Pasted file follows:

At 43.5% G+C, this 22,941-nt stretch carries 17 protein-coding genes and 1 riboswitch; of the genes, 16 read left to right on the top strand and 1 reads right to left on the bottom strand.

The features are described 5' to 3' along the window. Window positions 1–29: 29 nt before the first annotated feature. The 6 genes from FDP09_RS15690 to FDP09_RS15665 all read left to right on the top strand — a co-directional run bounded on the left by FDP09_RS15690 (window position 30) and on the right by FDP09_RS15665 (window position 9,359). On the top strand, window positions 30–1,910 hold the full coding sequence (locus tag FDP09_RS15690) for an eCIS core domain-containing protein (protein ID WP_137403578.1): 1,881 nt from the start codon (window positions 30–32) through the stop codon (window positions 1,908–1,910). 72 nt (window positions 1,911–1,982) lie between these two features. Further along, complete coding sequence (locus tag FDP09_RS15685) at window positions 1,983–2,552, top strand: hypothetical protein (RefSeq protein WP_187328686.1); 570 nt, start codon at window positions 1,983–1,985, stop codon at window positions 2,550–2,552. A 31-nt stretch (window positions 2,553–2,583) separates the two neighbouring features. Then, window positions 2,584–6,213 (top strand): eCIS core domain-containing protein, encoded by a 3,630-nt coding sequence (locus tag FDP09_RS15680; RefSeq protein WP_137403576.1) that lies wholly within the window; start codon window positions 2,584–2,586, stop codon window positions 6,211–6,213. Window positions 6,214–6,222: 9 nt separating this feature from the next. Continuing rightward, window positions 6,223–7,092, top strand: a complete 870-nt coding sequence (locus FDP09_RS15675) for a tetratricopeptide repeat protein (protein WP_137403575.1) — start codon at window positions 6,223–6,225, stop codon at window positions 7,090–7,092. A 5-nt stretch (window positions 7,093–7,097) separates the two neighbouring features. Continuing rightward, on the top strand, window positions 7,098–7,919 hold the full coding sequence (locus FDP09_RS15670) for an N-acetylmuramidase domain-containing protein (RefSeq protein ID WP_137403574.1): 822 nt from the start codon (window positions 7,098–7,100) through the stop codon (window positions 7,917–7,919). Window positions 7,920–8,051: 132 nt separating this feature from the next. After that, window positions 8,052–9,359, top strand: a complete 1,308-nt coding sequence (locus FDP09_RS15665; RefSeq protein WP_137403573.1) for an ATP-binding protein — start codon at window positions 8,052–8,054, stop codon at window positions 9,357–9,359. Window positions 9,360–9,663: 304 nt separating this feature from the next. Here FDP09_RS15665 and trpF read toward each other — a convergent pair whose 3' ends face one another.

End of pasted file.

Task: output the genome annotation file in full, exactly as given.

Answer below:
At 43.5% G+C, this 22,941-nt stretch carries 17 protein-coding genes and 1 riboswitch; of the genes, 16 read left to right on the top strand and 1 reads right to left on the bottom strand.

The features are described 5' to 3' along the window. Window positions 1–29: 29 nt before the first annotated feature. The 6 genes from FDP09_RS15690 to FDP09_RS15665 all read left to right on the top strand — a co-directional run bounded on the left by FDP09_RS15690 (window position 30) and on the right by FDP09_RS15665 (window position 9,359). On the top strand, window positions 30–1,910 hold the full coding sequence (locus tag FDP09_RS15690) for an eCIS core domain-containing protein (protein ID WP_137403578.1): 1,881 nt from the start codon (window positions 30–32) through the stop codon (window positions 1,908–1,910). 72 nt (window positions 1,911–1,982) lie between these two features. Further along, complete coding sequence (locus tag FDP09_RS15685) at window positions 1,983–2,552, top strand: hypothetical protein (RefSeq protein WP_187328686.1); 570 nt, start codon at window positions 1,983–1,985, stop codon at window positions 2,550–2,552. A 31-nt stretch (window positions 2,553–2,583) separates the two neighbouring features. Then, window positions 2,584–6,213 (top strand): eCIS core domain-containing protein, encoded by a 3,630-nt coding sequence (locus tag FDP09_RS15680; RefSeq protein WP_137403576.1) that lies wholly within the window; start codon window positions 2,584–2,586, stop codon window positions 6,211–6,213. Window positions 6,214–6,222: 9 nt separating this feature from the next. Continuing rightward, window positions 6,223–7,092, top strand: a complete 870-nt coding sequence (locus FDP09_RS15675) for a tetratricopeptide repeat protein (protein WP_137403575.1) — start codon at window positions 6,223–6,225, stop codon at window positions 7,090–7,092. A 5-nt stretch (window positions 7,093–7,097) separates the two neighbouring features. Continuing rightward, on the top strand, window positions 7,098–7,919 hold the full coding sequence (locus FDP09_RS15670) for an N-acetylmuramidase domain-containing protein (RefSeq protein ID WP_137403574.1): 822 nt from the start codon (window positions 7,098–7,100) through the stop codon (window positions 7,917–7,919). Window positions 7,920–8,051: 132 nt separating this feature from the next. After that, window positions 8,052–9,359, top strand: a complete 1,308-nt coding sequence (locus FDP09_RS15665; RefSeq protein WP_137403573.1) for an ATP-binding protein — start codon at window positions 8,052–8,054, stop codon at window positions 9,357–9,359. Window positions 9,360–9,663: 304 nt separating this feature from the next. Here FDP09_RS15665 and trpF read toward each other — a convergent pair whose 3' ends face one another.